Corn and Soybean Prices and Weather Outlooks for Winter 2022
Update for November 24th, 2021
Yesterday marked the best close corn futures have posted since July 1st. A lot of speculative interest has returned to the market as acreage intentions for next season continue to puzzle the trade and ethanol margins are strong which is pushing basis bids higher. Analysts are struggling with how to determine what affect higher input costs; supply shortages vs high corn prices will actually have on planted corn acres next season. Some see corn losing 2 to 3 million acres in 2022 while others don’t foresee such a large acreage switch or any at all.
Chinese buyers are rumored to be planning a return to the U.S. corn market sometime during the second half of December or first half of January to secure additional bushels for export. The political relationship between the two nations at that time will likely play a part in the amount they purchase but some think it could be a fairly significant amount.
Corn and wheat have shown a lot of strength over the past few weeks, in fact wheat is now sitting at prices not seen for 9 years. Soybeans, on the other hand have struggled to string together the strong, long-term export business that is needed to sustain higher soy prices. While the talk of higher fertilizer and other corn input costs have supported corn prices, it has taken a toll on the soybean market. Near perfect growing conditions in SAM and the potential for additional U.S. soy acres next season have also limited soybean rallies. The soybean crush is running at near full capacity and the soybean meal market has been strong but has begun to show signs of slowing so now soy oil needs to pick up where the others have left off.
The Biden administration has decided to release 50 million barrels of crude oil from the U.S. strategic petroleum reserve in an effort to ease rising fuel costs. India, China, South Korea, Japan and Britain also plan to release some of their reserves to help control the surging prices they also have. During a broadcast from the White House Biden said, “I told you before that we’re going to take action on these problems. That’s exactly what we’re doing. It will take time, but before long you should see the price of gas drop where you fill up your tank, and in the longer-term we will reduce our reliance on oil as we shift to clean energy.” Keep in mind though that last week the U.S. demand for crude averaged 20.5 million gallons per day. The release of 50 million gallons from the SPR is expected to have little or no effect on fuel prices when you calculate that the amount released only covers U.S. needs for 2.43 days. In all reality this decision could backfire and provoke OPEC to actually slow production ultimately generating even higher prices at the pump.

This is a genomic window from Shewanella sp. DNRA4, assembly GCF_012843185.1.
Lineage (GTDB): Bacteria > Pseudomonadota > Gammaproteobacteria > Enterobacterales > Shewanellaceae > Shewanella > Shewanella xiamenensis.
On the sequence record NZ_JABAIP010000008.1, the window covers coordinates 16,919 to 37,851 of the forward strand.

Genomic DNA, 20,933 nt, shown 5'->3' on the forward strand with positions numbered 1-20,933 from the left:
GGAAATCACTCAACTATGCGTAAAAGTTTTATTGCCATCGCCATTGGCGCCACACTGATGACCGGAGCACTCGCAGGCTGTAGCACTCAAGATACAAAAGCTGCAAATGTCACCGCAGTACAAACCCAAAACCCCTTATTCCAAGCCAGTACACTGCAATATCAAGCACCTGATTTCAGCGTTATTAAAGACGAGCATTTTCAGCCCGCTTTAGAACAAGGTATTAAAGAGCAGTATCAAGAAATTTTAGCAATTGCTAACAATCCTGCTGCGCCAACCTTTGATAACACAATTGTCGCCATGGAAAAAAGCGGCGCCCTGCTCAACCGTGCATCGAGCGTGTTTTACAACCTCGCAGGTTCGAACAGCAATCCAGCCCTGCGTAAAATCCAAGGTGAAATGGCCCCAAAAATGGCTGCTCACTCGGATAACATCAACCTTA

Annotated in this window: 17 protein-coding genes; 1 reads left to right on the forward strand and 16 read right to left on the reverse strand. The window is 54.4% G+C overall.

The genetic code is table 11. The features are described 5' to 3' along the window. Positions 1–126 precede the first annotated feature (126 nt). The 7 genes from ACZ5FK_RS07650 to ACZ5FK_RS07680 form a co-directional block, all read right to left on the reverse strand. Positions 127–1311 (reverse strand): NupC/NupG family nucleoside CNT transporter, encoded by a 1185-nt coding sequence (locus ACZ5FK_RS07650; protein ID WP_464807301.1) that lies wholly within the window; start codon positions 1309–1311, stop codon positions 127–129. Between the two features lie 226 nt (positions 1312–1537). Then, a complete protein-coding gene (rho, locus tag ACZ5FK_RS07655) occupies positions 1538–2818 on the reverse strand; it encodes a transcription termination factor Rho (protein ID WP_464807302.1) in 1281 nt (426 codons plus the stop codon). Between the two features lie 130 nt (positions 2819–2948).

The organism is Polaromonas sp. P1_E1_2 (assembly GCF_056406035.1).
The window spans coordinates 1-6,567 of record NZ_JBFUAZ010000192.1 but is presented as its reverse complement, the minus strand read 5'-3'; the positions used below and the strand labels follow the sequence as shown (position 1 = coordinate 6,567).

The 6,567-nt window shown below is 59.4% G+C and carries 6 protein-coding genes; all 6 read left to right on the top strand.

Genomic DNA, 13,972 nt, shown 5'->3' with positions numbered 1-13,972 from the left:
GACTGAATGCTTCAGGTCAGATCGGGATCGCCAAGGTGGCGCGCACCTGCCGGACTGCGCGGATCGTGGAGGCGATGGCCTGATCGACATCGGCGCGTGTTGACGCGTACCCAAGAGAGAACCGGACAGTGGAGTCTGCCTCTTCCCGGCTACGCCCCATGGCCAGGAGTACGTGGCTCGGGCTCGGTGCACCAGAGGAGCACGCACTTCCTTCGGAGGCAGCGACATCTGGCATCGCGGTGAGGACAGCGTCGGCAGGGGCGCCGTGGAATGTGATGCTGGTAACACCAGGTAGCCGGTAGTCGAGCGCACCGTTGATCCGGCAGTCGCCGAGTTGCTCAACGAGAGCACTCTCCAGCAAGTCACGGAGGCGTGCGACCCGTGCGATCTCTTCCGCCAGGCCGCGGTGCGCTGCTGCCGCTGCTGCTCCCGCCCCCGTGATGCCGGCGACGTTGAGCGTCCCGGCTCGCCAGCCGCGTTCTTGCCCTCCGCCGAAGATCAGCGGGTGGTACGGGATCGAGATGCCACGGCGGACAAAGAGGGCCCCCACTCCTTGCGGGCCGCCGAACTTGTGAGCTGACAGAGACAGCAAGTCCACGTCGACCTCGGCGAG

The chart below essentially measures daily demand for crude oil. Demand average 20.5mil barrels PER DAY last week.
Yesterday the Australian Bureau of Meteorology officially declared that a La Niña weather pattern is in control in the tropical Pacific Ocean. The pattern is expected to be short-lived, lasting for only a few months with the peak forecast for the start of 2022 and then gradually falling back into a neutral pattern by our spring season. Typically a La Niña pattern during the winter months brings hotter and drier weather to the southern tier of the U.S., cold temps in the north-central portion of the country and wetter weather for the eastern Midwest. This deviates from the Old Farmers Almanac winter outlook found at the bottom of the newsletter. Looking at the forecast for Thanksgiving day, much of the central U.S. should expect to see cold temps in the upper 20’s to low 30’s and 25-35 mph winds lasting througout the day. The high temps for the day are shown on the following map.
By 6:00 PM temps are expected to fall into the teens.
Friday, shoppers will start the day with temperatures in the teens but the wind is expected to shift during the day which will warm temps into the 30’s and 40’s once again. Overall, there should be no travel issues during the entire holiday period.
This weekend may be the start of the cold that is predicted to remain in place through December. Maps from NOAA indicate this transition during the period from December 4th through the 17 as well as the development of a much wetter pattern.
The Old Farmers Almanac is calling for “One of the Longest and Coldest Winters in Years” and refers to the upcoming months as “a season of shivers”.